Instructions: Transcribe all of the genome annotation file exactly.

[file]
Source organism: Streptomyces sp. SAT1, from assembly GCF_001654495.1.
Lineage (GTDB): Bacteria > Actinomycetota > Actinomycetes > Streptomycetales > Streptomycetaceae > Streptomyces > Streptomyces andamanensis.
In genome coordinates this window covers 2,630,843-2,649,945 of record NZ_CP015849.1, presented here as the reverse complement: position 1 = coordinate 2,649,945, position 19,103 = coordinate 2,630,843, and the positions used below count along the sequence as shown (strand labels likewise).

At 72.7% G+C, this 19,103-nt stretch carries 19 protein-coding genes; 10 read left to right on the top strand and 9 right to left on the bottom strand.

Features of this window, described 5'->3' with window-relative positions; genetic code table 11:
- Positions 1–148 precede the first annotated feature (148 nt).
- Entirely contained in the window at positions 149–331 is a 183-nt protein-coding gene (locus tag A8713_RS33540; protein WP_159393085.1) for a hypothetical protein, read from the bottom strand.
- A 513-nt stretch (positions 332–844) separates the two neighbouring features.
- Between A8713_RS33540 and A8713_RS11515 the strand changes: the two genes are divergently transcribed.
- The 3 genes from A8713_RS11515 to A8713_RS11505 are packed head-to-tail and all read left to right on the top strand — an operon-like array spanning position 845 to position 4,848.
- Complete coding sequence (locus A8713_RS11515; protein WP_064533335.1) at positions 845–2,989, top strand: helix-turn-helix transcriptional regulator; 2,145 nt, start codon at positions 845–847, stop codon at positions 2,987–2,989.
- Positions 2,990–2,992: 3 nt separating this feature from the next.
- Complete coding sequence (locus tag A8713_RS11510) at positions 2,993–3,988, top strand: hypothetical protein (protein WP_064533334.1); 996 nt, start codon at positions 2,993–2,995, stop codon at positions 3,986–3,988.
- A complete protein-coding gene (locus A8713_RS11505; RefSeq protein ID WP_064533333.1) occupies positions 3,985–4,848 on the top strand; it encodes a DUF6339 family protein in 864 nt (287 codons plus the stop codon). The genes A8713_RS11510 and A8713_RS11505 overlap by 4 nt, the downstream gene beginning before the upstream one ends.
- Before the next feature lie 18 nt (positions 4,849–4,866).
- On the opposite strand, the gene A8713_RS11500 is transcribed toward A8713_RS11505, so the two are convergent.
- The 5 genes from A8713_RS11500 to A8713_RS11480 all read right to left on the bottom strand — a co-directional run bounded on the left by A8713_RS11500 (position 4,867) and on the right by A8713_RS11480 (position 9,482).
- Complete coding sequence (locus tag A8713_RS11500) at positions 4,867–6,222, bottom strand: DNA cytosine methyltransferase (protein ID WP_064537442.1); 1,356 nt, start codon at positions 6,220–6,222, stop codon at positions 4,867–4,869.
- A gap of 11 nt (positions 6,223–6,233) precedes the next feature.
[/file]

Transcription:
Source organism: Streptomyces sp. SAT1, from assembly GCF_001654495.1.
Lineage (GTDB): Bacteria > Actinomycetota > Actinomycetes > Streptomycetales > Streptomycetaceae > Streptomyces > Streptomyces andamanensis.
In genome coordinates this window covers 2,630,843-2,649,945 of record NZ_CP015849.1, presented here as the reverse complement: position 1 = coordinate 2,649,945, position 19,103 = coordinate 2,630,843, and the positions used below count along the sequence as shown (strand labels likewise).

At 72.7% G+C, this 19,103-nt stretch carries 19 protein-coding genes; 10 read left to right on the top strand and 9 right to left on the bottom strand.

Features of this window, described 5'->3' with window-relative positions; genetic code table 11:
- Positions 1–148 precede the first annotated feature (148 nt).
- Entirely contained in the window at positions 149–331 is a 183-nt protein-coding gene (locus tag A8713_RS33540; protein WP_159393085.1) for a hypothetical protein, read from the bottom strand.
- A 513-nt stretch (positions 332–844) separates the two neighbouring features.
- Between A8713_RS33540 and A8713_RS11515 the strand changes: the two genes are divergently transcribed.
- The 3 genes from A8713_RS11515 to A8713_RS11505 are packed head-to-tail and all read left to right on the top strand — an operon-like array spanning position 845 to position 4,848.
- Complete coding sequence (locus A8713_RS11515; protein WP_064533335.1) at positions 845–2,989, top strand: helix-turn-helix transcriptional regulator; 2,145 nt, start codon at positions 845–847, stop codon at positions 2,987–2,989.
- Positions 2,990–2,992: 3 nt separating this feature from the next.
- Complete coding sequence (locus tag A8713_RS11510) at positions 2,993–3,988, top strand: hypothetical protein (protein WP_064533334.1); 996 nt, start codon at positions 2,993–2,995, stop codon at positions 3,986–3,988.
- A complete protein-coding gene (locus A8713_RS11505; RefSeq protein ID WP_064533333.1) occupies positions 3,985–4,848 on the top strand; it encodes a DUF6339 family protein in 864 nt (287 codons plus the stop codon). The genes A8713_RS11510 and A8713_RS11505 overlap by 4 nt, the downstream gene beginning before the upstream one ends.
- Before the next feature lie 18 nt (positions 4,849–4,866).
- On the opposite strand, the gene A8713_RS11500 is transcribed toward A8713_RS11505, so the two are convergent.
- The 5 genes from A8713_RS11500 to A8713_RS11480 all read right to left on the bottom strand — a co-directional run bounded on the left by A8713_RS11500 (position 4,867) and on the right by A8713_RS11480 (position 9,482).
- Complete coding sequence (locus tag A8713_RS11500) at positions 4,867–6,222, bottom strand: DNA cytosine methyltransferase (protein ID WP_064537442.1); 1,356 nt, start codon at positions 6,220–6,222, stop codon at positions 4,867–4,869.
- A gap of 11 nt (positions 6,223–6,233) precedes the next feature.